Your Representative and Senator will be in the home district this week.  It’s a great time to let them know that you - a constituent - are very concerned about these bad fracking bills.  For a full set of talking points and more details please see the Action Alert here: http://www.sierraclubfloridanews.org/  (scroll down to the Alert posted October 30, 2015.)

Find your legislator’s contact and address information here: http://myfloridahouse.gov/Sections/Representatives/myrepresentative.aspx

HB 191 next goes to the Appropriations Subcommittee on Agriculture and Natural Resources followed by the State Affairs Committee.  Watch for alerts to know when to contact the members of those committees.

The Senate companion, SB 318 by Sen. Richter (Collier and Lee) has not been heard in committee yet but we expect it to come up soon, so please watch for alerts on that bill too.

Why the bill is so bad:

The breadth of opposition to the bill reflects how bad it is.  Not only does it preempt local communities from adopting or enforcing regulations - including zoning - that interfere with anything to do with oil and gas (not just fracking), it also uses a definition that excludes acid fracking techniques which are most likely to be used in Florida because of our limestone and dolomite geology.  Therefore, the bill exempts acid treatments from any new regulation - there’s none in the bill and none will be allowed by local governments.

Also, citizens will not be able to find out what toxic chemicals are being injected into the ground because they can be hidden from them by way of the Trade Secrets Act (Chapter 688 of the Florida Statutes.)  First responders and medical personnel will not have the information either.  (At the federal level, first responders and medical personnel can get trade secret information when dealing with employees injured on the job but there is no provision for that in HB 191 or in Chapter 688.)

Sponsor Rodrigues claims fracking won’t be permitted until a study called for in the bill is complete and any impacts on aquifers are addressed in rulemaking.  But the bill does not link permitting to the study.  Also, the study is limited to the same very narrow definition of “high-pressure well stimulation” that excludes acid treatments.

Click here for a News Service of Florida article about the fracking vote.

Electric/Solar Boat Completes Voyage of Hope for Breast Cancer Awareness up Florida's Atlantic Coast

On Wednesday, November 4, the owner of a St. Petersburg-based electric boat company, Nancy Frainetti, and her sister Paula Frainetti completed a nine-day, 360-mile trip in an all-electric, solar powered boat up the length of Florida’s Atlantic Coast in a "Voyage of Hope." The purpose was to raise awareness and funds for breast cancer support services of The Donna Foundation, which serves the critical needs of First Coast women living with breast cancer within a 16-county area of Jacksonville.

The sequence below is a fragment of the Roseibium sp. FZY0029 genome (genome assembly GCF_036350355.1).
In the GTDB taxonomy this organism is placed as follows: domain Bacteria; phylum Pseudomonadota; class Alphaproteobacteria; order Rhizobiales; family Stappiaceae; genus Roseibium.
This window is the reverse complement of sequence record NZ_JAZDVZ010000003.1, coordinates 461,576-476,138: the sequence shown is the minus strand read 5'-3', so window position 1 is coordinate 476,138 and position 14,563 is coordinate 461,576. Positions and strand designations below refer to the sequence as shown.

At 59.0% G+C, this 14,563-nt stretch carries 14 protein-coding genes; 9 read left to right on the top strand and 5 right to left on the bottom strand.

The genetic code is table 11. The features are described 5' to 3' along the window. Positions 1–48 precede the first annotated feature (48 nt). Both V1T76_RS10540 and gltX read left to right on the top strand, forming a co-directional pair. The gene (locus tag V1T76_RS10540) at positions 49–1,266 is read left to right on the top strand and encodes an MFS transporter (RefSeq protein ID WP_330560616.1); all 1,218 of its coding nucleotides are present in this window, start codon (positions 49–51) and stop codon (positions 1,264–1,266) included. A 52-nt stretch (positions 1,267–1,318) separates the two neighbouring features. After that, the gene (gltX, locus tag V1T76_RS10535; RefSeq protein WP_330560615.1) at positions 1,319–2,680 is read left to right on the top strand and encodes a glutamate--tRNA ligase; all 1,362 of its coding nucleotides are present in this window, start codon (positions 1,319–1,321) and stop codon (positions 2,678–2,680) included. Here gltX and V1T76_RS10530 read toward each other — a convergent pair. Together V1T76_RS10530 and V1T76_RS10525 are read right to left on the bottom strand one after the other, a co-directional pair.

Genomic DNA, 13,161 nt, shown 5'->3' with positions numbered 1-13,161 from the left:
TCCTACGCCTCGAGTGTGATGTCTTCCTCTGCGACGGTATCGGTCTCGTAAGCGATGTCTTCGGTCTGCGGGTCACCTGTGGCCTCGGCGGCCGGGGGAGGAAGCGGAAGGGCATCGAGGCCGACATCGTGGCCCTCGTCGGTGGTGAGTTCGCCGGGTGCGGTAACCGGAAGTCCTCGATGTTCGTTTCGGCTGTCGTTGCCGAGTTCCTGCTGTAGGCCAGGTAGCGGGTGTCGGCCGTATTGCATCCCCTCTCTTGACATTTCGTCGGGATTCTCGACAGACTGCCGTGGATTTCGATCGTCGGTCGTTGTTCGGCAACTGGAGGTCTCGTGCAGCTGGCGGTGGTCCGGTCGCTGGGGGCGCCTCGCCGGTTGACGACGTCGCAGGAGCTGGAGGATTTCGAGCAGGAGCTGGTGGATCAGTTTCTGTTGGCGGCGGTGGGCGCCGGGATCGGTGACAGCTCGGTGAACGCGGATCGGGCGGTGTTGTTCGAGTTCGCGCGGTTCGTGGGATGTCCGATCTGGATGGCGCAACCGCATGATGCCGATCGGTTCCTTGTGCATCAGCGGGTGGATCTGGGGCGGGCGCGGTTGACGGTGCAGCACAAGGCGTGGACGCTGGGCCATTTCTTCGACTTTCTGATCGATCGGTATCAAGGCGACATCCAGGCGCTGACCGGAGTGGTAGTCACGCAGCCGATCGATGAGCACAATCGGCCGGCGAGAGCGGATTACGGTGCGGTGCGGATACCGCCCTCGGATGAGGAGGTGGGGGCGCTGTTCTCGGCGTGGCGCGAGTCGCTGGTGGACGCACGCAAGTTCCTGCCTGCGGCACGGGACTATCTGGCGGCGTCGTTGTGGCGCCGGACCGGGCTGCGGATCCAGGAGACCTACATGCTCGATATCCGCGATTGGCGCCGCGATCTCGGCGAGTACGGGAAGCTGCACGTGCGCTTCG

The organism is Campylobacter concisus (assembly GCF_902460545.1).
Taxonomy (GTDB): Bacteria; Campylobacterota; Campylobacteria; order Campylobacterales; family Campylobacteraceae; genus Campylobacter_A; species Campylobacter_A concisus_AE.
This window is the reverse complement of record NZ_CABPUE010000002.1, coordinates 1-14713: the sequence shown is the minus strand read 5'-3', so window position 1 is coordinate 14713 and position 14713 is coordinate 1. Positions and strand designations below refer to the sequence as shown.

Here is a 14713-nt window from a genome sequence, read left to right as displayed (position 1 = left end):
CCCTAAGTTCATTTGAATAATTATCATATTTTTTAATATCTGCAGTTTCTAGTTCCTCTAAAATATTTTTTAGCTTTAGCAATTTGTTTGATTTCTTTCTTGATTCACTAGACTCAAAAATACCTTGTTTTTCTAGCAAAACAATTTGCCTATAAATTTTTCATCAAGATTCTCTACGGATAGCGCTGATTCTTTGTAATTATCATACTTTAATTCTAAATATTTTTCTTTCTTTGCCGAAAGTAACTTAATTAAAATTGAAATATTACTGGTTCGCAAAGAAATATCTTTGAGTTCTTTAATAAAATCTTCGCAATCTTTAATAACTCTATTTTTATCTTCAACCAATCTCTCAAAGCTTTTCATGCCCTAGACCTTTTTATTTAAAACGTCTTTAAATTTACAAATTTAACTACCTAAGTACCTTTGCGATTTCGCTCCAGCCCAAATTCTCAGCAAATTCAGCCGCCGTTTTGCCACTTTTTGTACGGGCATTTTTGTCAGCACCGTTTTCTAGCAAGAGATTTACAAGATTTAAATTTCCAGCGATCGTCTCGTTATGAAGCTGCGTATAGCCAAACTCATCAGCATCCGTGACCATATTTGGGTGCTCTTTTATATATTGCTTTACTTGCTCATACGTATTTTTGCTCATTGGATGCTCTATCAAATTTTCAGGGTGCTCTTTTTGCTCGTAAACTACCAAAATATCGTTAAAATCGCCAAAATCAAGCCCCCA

Nancy Frainetti sells electric, solar powered boats at the Electric Marina in St. Petersburg. Her company was a sponsor of and exhibitor at St. Pete Drive Electric Day, and her electric boat served as the float for the Suncoast Sierra Club's entry in last June's Pride Parade on Central Ave., the location of Sierra Club's state office. 

Sierra Club hits the streets for People's Climate March in Florida

Sierra Club Florida members took to the streets for People's Climate marches and events in Tampa, Miami, Orlando, Gainesville and St. Augustine, joining 200 cities across the country on October 14. The marches were a follow-up to the People's Climate March in New York City, which attracted hundreds of thousands last year. This year's marches served as an important springboard to the Paris Climate talks later this year.

The Tampa March

Senator Marco Rubio’s Tampa office is just barely above sea level, which is why Sierra Club members, along with several dozen other allies, showed up to his office.

More than 100 people donned life jackets in keeping with the theme "the Rising Tide," both in the rising sea due to climate change, but also in the demand for action on climate by our leaders. Speakers from labor, public health professionals and the Sierra Club called out Rubio on being a climate denier and demanded action.


Working with allies like Physicians for Social Responsibility, Environment Florida, Service Employees International Union and AFL-CIO, the crowd and speakers represented the diversity of the Tampa Bay area and the concerns we all share in action on climate change.


Afterwards, marchers came together at SEIU 1199’s office for an ice cream social, hosted by Ben and Jerry’s. More than 40 people came to get their free scoop of ice cream and to support Ben and Jerry’s climate tour.

The Miami March


Dozens of Sierra Club members across South Florida took part in the Miami Climate March attended by 1,200 people. Members came from Palm Beach, Broward and Miami-Dade counties, wearing Sierra Club t-shirts and carrying banners about the Everglades. They held a giant globe and signs as the march wound through downtown during rush hour from County Hall to to the Torch of Friendship monument a mile away.



Watch Orlando March: click here.

Polar Shift to Electric Buses from Diesel Coming in Pinellas County

It’s the beginning of the end of the era of dirty diesel as Pinellas County's transit board recognizes that the future of transit is electric.

With 35 Pinellas residents wearing bright green stickers that read: Zero Emission Buses NOW! We Can’t Afford NOT To!”, a polar shift from diesel to zero emission electric buses took place Wednesday, October 28, at the Pinellas Suncoast Transit Authority’s (PSTA) board meeting. Although the board voted 8-7 to buy seven new diesel hybrid buses, it also voted unanimously for a six-month study of electric buses. Several board members stated that a shift to electric buses is the future of transit in Pinellas County, a densely populated coastal community that is at risk for more economic damage from climate change than any other in Florida.